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  Life   Art  04 May 2017  Mythology in new avatar

Mythology in new avatar

THE ASIAN AGE. | GEETHA JAYARAMAN
Published : May 4, 2017, 12:20 am IST
Updated : May 4, 2017, 12:20 am IST

Shriram Bharatiya Kala Kendra’s four-day ballet festival reinterprets mythology, breaks stereotypes and bends gender rules.

Still from Durga
 Still from Durga

What is the role of myth in today’s culture? How could they be reinterpreted? How can traditional mythology be visually reinterpreted to create new connections for GenY? Shriram Bharatiya Kala Kendra’s annual four-day festival will witness dance-drama that not only reinterprets mythology but also aims to break all stereotypes and bend gender rules.

Festival of Ballets 2017 will present four productions — Meera, Durga, Karna and Khajuraho — all the stories mirror the changing times we live in and resonate our emotions, expresses Shobha Deepak Singh, director, Shriram Bharatiya Kala Kendra and adds, “I wanted to reinterpret these age-old stories in a way which is relevant to our society today. Each character symbolises the dilemmas and traumas of modern-day society, each woman defies the male order and each demon (mahishasur) that lurks in every corner is slayed by strong powerful women who are independent and self-sufficient. We are bending all gender rules here, and you will see a man playing Durga and this will become apparent only when the costume comes off.”

She continues, “These characters are so pertinent today. Their stories need to be told over and over again to evoke an understanding of the important lessons history has guarded so carefully for us.”

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In the ballet Durga, the title role played by Shiburam Mohant, an evocative scene captures the true power of a woman. Talking about casting a male to enact a strong woman, Shobha shares, “It is not the first time that a male is enacting a female character on stage. Eminent dancers like Pandit Birju Maharaj and others have done it in the past. And many a times, they have captured the emotions better than female dancers. I believe every male has a few qualities of a woman and vice-versa signifying ardhanarishvara.”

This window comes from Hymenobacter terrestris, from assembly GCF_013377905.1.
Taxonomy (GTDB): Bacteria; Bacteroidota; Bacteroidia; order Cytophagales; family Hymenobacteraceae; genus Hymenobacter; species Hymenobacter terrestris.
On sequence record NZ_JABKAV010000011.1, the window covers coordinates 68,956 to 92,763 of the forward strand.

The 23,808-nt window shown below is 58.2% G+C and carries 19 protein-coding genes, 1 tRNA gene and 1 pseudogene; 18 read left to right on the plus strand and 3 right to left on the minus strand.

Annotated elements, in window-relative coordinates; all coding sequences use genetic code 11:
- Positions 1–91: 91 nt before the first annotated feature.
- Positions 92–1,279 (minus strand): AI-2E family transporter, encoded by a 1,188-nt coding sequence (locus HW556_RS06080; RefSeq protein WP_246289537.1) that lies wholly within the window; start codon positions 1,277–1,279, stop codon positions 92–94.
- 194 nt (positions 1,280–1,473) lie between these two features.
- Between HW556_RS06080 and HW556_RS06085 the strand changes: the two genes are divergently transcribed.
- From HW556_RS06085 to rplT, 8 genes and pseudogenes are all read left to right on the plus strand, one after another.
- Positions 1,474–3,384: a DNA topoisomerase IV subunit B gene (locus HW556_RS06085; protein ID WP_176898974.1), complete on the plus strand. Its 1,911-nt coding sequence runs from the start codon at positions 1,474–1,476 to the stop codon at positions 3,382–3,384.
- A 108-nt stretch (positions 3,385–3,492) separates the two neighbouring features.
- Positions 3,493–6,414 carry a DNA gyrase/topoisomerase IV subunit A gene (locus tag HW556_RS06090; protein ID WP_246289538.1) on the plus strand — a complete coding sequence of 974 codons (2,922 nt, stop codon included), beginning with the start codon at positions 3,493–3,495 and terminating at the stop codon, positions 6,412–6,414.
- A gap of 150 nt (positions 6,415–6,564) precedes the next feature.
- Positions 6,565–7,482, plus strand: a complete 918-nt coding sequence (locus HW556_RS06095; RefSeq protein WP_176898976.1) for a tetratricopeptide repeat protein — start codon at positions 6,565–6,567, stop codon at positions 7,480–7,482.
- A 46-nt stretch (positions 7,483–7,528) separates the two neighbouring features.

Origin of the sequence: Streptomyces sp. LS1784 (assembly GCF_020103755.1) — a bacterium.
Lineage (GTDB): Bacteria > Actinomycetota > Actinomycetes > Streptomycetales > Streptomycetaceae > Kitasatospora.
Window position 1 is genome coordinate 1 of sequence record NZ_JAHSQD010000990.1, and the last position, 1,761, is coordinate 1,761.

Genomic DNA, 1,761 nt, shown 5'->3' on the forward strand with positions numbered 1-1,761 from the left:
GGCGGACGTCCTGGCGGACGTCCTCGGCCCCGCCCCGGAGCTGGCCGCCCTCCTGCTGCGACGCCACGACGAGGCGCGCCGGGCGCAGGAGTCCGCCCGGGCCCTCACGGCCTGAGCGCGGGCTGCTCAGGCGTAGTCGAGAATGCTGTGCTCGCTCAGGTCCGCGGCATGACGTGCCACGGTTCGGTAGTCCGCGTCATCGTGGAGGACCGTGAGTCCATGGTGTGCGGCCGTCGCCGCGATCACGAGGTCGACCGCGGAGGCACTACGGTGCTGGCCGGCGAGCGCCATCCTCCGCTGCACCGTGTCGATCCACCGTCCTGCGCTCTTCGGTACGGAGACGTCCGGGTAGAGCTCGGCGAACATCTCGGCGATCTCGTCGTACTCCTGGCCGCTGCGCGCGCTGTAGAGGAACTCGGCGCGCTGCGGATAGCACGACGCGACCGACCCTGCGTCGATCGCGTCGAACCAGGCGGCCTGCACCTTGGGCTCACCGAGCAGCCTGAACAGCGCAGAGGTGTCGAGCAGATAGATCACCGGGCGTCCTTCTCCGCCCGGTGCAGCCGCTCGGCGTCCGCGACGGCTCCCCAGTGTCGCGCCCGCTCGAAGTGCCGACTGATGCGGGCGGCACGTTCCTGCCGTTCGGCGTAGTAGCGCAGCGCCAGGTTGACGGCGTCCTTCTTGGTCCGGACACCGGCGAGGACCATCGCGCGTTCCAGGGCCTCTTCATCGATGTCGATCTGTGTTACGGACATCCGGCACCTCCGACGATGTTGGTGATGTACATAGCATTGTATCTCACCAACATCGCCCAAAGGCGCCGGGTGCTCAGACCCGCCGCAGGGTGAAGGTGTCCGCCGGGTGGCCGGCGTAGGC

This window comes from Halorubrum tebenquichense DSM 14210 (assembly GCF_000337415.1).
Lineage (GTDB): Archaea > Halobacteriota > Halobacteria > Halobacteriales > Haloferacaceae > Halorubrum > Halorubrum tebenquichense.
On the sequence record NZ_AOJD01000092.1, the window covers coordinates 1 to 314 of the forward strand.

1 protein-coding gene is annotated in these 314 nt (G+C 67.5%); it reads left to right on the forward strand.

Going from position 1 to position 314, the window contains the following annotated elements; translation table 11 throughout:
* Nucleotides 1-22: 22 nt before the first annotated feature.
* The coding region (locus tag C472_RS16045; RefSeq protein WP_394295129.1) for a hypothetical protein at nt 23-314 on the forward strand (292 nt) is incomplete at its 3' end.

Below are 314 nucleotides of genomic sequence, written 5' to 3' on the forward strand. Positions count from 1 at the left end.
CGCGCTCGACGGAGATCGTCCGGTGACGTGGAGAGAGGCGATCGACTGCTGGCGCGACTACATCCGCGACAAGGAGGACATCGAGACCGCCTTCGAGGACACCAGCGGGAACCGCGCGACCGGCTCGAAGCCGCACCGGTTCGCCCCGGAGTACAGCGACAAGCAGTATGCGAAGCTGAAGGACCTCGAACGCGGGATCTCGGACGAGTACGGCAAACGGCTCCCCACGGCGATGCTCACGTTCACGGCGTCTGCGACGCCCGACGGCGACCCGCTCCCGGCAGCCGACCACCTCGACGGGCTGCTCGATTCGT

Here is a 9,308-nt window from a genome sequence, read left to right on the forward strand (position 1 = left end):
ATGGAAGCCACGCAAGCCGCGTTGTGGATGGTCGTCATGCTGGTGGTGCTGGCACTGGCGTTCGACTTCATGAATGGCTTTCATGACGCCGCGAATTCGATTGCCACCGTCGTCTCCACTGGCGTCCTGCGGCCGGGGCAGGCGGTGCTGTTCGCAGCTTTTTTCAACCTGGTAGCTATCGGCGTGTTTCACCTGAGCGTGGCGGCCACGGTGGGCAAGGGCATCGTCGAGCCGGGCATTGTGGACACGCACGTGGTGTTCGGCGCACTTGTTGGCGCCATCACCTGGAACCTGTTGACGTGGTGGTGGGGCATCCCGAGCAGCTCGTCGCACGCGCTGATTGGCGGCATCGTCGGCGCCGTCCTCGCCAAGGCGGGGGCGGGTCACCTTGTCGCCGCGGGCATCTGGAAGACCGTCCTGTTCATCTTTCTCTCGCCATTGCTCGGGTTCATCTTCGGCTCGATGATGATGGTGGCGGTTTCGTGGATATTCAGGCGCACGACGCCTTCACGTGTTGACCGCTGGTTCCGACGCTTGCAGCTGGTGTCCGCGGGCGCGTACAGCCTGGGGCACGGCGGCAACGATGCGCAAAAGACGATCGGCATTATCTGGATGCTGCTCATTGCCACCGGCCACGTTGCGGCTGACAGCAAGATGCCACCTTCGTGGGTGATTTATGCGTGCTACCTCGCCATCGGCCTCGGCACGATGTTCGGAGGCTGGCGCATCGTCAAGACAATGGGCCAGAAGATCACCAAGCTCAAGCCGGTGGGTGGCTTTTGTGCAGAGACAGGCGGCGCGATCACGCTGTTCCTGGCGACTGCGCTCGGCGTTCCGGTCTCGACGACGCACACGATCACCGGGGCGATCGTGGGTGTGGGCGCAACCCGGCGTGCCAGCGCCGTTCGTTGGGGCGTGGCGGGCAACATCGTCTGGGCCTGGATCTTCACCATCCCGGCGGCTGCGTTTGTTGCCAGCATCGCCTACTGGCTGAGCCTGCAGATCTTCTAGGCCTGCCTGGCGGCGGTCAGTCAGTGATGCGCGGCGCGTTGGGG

Sharing his experience of playing Goddess Durga on stage, Shiburam Mohanta says, “For me Durga was a religious deity, created from the combined forces of the gods, as neither submissive nor subordinate... a goddess to be worshipped. But after playing the role of Durga, I have come to realise her relevance in modern society. She is not just a religious, mythological being. There is a Durga in every woman who has to fight the male-dominated society, face atrocities heaped on her in every sphere of life and on a daily basis. She is not some “far gone goddess”, but is manifest in the brave acts of ordinary women today. She is not just one woman, she is every woman.”

The audience will also get to see a different side of Meera, one of the greatest poetesses of our country. Celebrated for her love for Lord Krishna, Meera in the ballet is shown as a woman who posed a challenge to the feudal order. Played by Molina Singh, a well-known Odissi and Kathak dancer, Meera shows she exists in every woman who is free to make her own choices — her dancing and singing symbolising female abandon. “I could call Meera the first feminist of our country. Her sense of justice, her ability to meet every challenge and the strength to overcome all forces is an inspiration. The creation showcases Meera’s travel of embracing her liberties, which is an inspiration for today’s generation.”

Tags: khajuraho, mythology, festival of ballets 2017